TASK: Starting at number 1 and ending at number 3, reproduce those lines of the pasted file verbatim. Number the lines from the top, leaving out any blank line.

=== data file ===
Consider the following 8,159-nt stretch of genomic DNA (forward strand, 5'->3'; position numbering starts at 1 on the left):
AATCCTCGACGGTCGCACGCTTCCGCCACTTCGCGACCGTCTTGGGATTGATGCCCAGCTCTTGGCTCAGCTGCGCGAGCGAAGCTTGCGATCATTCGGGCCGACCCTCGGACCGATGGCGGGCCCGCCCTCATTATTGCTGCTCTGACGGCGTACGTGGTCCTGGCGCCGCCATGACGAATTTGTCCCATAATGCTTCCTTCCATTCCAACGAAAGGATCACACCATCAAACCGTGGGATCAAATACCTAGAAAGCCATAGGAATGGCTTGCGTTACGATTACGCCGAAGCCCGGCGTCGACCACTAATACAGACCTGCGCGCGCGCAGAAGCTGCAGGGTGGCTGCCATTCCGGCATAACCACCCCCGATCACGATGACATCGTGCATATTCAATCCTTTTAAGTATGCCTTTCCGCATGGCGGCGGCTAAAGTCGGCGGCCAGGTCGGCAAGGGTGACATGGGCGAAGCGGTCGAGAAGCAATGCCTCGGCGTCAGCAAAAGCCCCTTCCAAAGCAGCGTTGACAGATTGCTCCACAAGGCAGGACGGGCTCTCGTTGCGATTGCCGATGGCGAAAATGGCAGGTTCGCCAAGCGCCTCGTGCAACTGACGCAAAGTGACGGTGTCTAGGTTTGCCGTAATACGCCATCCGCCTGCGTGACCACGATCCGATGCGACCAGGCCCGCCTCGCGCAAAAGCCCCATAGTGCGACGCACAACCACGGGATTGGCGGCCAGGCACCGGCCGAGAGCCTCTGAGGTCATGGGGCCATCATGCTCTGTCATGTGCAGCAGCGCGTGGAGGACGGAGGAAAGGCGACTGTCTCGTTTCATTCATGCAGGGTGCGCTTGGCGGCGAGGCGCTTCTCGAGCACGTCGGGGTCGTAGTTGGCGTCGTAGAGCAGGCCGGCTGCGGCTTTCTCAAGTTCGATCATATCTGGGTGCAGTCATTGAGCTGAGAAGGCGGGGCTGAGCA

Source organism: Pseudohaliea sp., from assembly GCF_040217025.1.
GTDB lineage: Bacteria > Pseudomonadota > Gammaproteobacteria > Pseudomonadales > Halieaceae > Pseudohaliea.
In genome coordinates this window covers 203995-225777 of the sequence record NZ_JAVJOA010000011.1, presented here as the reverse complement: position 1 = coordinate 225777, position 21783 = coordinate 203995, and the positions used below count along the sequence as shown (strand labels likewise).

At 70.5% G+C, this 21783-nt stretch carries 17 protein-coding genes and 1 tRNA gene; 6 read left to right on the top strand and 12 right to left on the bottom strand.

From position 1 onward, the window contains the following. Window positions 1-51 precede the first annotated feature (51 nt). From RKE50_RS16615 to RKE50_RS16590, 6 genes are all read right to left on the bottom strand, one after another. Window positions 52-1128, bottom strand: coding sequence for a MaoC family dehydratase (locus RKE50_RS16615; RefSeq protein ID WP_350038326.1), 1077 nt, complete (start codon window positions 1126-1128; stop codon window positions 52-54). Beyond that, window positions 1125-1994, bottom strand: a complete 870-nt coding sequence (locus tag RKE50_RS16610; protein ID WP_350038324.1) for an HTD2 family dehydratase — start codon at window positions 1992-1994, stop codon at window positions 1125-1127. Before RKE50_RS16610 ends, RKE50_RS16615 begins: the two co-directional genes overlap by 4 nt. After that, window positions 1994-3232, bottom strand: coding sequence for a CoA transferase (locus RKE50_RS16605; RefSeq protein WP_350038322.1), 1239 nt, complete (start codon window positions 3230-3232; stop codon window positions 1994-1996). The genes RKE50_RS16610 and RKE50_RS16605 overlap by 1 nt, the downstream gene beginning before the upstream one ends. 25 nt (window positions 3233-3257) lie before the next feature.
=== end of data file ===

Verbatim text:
Consider the following 8,159-nt stretch of genomic DNA (forward strand, 5'->3'; position numbering starts at 1 on the left):
AATCCTCGACGGTCGCACGCTTCCGCCACTTCGCGACCGTCTTGGGATTGATGCCCAGCTCTTGGCTCAGCTGCGCGAGCGAAGCTTGCGATCATTCGGGCCGACCCTCGGACCGATGGCGGGCCCGCCCTCATTATTGCTGCTCTGACGGCGTACGTGGTCCTGGCGCCGCCATGACGAATTTGTCCCATAATGCTTCCTTCCATTCCAACGAAAGGATCACACCATCAAACCGTGGGATCAAATACCTAGAAAGCCATAGGAATGGCTTGCGTTACGATTACGCCGAAGCCCGGCGTCGACCACTAATACAGACCTGCGCGCGCGCAGAAGCTGCAGGGTGGCTGCCATTCCGGCATAACCACCCCCGATCACGATGACATCGTGCATATTCAATCCTTTTAAGTATGCCTTTCCGCATGGCGGCGGCTAAAGTCGGCGGCCAGGTCGGCAAGGGTGACATGGGCGAAGCGGTCGAGAAGCAATGCCTCGGCGTCAGCAAAAGCCCCTTCCAAAGCAGCGTTGACAGATTGCTCCACAAGGCAGGACGGGCTCTCGTTGCGATTGCCGATGGCGAAAATGGCAGGTTCGCCAAGCGCCTCGTGCAACTGACGCAAAGTGACGGTGTCTAGGTTTGCCGTAATACGCCATCCGCCTGCGTGACCACGATCCGATGCGACCAGGCCCGCCTCGCGCAAAAGCCCCATAGTGCGACGCACAACCACGGGATTGGCGGCCAGGCACCGGCCGAGAGCCTCTGAGGTCATGGGGCCATCATGCTCTGTCATGTGCAGCAGCGCGTGGAGGACGGAGGAAAGGCGACTGTCTCGTTTCATTCATGCAGGGTGCGCTTGGCGGCGAGGCGCTTCTCGAGCACGTCGGGGTCGTAGTTGGCGTCGTAGAGCAGGCCGGCTGCGGCTTTCTCAAGTTCGATCATATCTGGGTGCAGTCATTGAGCTGAGAAGGCGGGGCTGAGCA

Source organism: Pseudohaliea sp., from assembly GCF_040217025.1.